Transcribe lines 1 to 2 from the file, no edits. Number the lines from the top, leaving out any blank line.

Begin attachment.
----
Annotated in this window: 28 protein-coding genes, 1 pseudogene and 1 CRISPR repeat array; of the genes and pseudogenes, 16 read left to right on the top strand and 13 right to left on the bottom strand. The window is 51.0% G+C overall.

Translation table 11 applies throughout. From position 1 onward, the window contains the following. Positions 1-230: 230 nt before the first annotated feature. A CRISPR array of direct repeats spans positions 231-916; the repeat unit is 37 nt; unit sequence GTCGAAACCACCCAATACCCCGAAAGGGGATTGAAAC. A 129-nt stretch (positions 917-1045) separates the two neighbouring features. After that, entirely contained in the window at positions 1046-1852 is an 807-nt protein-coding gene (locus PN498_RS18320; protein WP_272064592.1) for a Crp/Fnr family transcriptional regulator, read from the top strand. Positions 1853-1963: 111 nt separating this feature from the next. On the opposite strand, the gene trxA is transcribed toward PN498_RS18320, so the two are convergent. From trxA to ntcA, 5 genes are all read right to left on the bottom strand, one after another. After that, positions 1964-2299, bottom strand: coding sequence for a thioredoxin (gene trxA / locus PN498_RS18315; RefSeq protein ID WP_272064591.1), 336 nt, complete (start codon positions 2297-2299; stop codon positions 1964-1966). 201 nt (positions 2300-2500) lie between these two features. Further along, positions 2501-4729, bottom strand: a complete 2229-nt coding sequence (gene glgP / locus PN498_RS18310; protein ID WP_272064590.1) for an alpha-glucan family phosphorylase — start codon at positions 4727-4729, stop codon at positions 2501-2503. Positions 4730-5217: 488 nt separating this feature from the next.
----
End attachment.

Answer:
Annotated in this window: 28 protein-coding genes, 1 pseudogene and 1 CRISPR repeat array; of the genes and pseudogenes, 16 read left to right on the top strand and 13 right to left on the bottom strand. The window is 51.0% G+C overall.

Translation table 11 applies throughout. From position 1 onward, the window contains the following. Positions 1-230: 230 nt before the first annotated feature. A CRISPR array of direct repeats spans positions 231-916; the repeat unit is 37 nt; unit sequence GTCGAAACCACCCAATACCCCGAAAGGGGATTGAAAC. A 129-nt stretch (positions 917-1045) separates the two neighbouring features. After that, entirely contained in the window at positions 1046-1852 is an 807-nt protein-coding gene (locus PN498_RS18320; protein WP_272064592.1) for a Crp/Fnr family transcriptional regulator, read from the top strand. Positions 1853-1963: 111 nt separating this feature from the next. On the opposite strand, the gene trxA is transcribed toward PN498_RS18320, so the two are convergent. From trxA to ntcA, 5 genes are all read right to left on the bottom strand, one after another. After that, positions 1964-2299, bottom strand: coding sequence for a thioredoxin (gene trxA / locus PN498_RS18315; RefSeq protein ID WP_272064591.1), 336 nt, complete (start codon positions 2297-2299; stop codon positions 1964-1966). 201 nt (positions 2300-2500) lie between these two features. Further along, positions 2501-4729, bottom strand: a complete 2229-nt coding sequence (gene glgP / locus PN498_RS18310; protein ID WP_272064590.1) for an alpha-glucan family phosphorylase — start codon at positions 4727-4729, stop codon at positions 2501-2503. Positions 4730-5217: 488 nt separating this feature from the next.